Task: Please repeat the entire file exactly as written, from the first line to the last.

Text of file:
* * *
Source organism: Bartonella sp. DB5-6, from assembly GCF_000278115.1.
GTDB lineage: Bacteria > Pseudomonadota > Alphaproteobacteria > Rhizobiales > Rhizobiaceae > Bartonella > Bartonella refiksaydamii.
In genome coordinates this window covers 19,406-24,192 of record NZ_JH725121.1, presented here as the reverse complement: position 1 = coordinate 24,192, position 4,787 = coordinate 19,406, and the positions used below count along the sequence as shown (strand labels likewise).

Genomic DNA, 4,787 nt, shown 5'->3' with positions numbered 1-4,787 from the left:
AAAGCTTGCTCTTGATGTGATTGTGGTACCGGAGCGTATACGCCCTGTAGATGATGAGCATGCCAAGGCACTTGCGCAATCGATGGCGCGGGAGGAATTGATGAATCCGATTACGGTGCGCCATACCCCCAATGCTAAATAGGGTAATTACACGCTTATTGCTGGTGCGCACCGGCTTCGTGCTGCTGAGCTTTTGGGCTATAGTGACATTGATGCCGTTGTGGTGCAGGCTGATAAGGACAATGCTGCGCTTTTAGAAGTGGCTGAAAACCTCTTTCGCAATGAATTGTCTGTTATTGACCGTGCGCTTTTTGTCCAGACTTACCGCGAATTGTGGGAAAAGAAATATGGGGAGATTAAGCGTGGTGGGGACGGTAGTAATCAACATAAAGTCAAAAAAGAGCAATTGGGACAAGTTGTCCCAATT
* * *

Source organism: Bartonella sp. DB5-6, from assembly GCF_000278115.1.
GTDB lineage: Bacteria > Pseudomonadota > Alphaproteobacteria > Rhizobiales > Rhizobiaceae > Bartonella > Bartonella refiksaydamii.
In genome coordinates this window covers 19,406-24,192 of record NZ_JH725121.1, presented here as the reverse complement: position 1 = coordinate 24,192, position 4,787 = coordinate 19,406, and the positions used below count along the sequence as shown (strand labels likewise).

Genomic DNA, 4,787 nt, shown 5'->3' with positions numbered 1-4,787 from the left:
AAAGCTTGCTCTTGATGTGATTGTGGTACCGGAGCGTATACGCCCTGTAGATGATGAGCATGCCAAGGCACTTGCGCAATCGATGGCGCGGGAGGAATTGATGAATCCGATTACGGTGCGCCATACCCCCAATGCTAAATAGGGTAATTACACGCTTATTGCTGGTGCGCACCGGCTTCGTGCTGCTGAGCTTTTGGGCTATAGTGACATTGATGCCGTTGTGGTGCAGGCTGATAAGGACAATGCTGCGCTTTTAGAAGTGGCTGAAAACCTCTTTCGCAATGAATTGTCTGTTATTGACCGTGCGCTTTTTGTCCAGACTTACCGCGAATTGTGGGAAAAGAAATATGGGGAGATTAAGCGTGGTGGGGACGGTAGTAATCAACATAAAGTCAAAAAAGAGCAATTGGGACAAGTTGTCCCAATT